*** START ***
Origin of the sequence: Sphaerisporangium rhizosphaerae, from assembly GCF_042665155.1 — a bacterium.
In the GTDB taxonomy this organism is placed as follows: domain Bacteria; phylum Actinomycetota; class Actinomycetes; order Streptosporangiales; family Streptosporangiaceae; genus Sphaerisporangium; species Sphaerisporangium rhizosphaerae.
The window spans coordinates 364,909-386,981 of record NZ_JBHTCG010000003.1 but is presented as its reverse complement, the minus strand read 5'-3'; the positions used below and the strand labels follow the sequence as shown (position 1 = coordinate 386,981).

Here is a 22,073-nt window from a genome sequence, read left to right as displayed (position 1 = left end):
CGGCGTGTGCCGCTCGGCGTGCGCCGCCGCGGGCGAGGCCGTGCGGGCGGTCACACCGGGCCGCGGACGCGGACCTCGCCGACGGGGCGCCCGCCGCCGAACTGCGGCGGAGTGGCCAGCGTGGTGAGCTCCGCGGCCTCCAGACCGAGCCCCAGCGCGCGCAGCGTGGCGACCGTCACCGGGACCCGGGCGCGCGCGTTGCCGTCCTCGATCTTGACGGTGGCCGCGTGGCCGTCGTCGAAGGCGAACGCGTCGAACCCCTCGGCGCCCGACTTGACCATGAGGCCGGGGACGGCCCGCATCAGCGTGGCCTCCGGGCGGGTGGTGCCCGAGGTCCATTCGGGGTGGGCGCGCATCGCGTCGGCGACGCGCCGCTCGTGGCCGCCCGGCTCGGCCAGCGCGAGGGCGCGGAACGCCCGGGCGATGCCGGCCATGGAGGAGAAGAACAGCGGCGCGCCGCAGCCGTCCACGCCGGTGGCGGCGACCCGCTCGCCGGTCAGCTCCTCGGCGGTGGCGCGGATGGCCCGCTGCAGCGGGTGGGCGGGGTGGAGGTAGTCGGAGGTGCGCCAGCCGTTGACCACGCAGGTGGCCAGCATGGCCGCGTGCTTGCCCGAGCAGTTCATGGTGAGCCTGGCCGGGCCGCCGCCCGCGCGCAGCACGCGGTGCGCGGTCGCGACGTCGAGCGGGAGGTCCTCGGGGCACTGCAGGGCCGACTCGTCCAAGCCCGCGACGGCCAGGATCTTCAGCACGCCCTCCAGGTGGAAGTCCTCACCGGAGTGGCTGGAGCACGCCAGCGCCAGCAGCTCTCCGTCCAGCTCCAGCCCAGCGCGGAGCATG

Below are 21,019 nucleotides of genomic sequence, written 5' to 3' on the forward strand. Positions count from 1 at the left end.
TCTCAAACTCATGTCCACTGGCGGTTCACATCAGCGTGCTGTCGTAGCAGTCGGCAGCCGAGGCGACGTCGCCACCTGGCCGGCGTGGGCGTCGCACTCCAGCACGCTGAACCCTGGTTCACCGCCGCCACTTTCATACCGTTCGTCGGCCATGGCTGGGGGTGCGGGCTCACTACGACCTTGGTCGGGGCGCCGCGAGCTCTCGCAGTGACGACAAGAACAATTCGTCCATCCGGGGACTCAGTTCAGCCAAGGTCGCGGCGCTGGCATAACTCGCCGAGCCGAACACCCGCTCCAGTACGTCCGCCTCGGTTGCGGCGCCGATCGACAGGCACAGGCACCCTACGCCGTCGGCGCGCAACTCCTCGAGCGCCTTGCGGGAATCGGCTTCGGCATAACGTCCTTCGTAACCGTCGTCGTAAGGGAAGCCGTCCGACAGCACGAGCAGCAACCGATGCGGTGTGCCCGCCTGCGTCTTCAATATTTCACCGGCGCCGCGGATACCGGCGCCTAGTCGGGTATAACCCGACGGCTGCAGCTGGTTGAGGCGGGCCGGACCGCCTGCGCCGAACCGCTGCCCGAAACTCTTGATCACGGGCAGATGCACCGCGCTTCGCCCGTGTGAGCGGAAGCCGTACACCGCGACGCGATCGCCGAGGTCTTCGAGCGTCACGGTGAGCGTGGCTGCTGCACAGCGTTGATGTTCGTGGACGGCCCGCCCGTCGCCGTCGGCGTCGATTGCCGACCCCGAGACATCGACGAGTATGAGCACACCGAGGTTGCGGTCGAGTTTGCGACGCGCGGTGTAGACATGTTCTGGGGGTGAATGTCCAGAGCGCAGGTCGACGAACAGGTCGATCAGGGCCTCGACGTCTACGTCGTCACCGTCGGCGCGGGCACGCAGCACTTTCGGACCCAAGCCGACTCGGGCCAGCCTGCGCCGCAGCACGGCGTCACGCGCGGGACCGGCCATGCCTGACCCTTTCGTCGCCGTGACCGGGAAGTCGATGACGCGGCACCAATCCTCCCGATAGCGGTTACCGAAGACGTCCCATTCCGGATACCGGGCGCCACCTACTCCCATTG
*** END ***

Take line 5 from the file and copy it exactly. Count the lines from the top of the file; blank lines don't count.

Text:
CGGCGTGTGCCGCTCGGCGTGCGCCGCCGCGGGCGAGGCCGTGCGGGCGGTCACACCGGGCCGCGGACGCGGACCTCGCCGACGGGGCGCCCGCCGCCGAACTGCGGCGGAGTGGCCAGCGTGGTGAGCTCCGCGGCCTCCAGACCGAGCCCCAGCGCGCGCAGCGTGGCGACCGTCACCGGGACCCGGGCGCGCGCGTTGCCGTCCTCGATCTTGACGGTGGCCGCGTGGCCGTCGTCGAAGGCGAACGCGTCGAACCCCTCGGCGCCCGACTTGACCATGAGGCCGGGGACGGCCCGCATCAGCGTGGCCTCCGGGCGGGTGGTGCCCGAGGTCCATTCGGGGTGGGCGCGCATCGCGTCGGCGACGCGCCGCTCGTGGCCGCCCGGCTCGGCCAGCGCGAGGGCGCGGAACGCCCGGGCGATGCCGGCCATGGAGGAGAAGAACAGCGGCGCGCCGCAGCCGTCCACGCCGGTGGCGGCGACCCGCTCGCCGGTCAGCTCCTCGGCGGTGGCGCGGATGGCCCGCTGCAGCGGGTGGGCGGGGTGGAGGTAGTCGGAGGTGCGCCAGCCGTTGACCACGCAGGTGGCCAGCATGGCCGCGTGCTTGCCCGAGCAGTTCATGGTGAGCCTGGCCGGGCCGCCGCCCGCGCGCAGCACGCGGTGCGCGGTCGCGACGTCGAGCGGGAGGTCCTCGGGGCACTGCAGGGCCGACTCGTCCAAGCCCGCGACGGCCAGGATCTTCAGCACGCCCTCCAGGTGGAAGTCCTCACCGGAGTGGCTGGAGCACGCCAGCGCCAGCAGCTCTCCGTCCAGCTCCAGCCCAGCGCGGAGCATG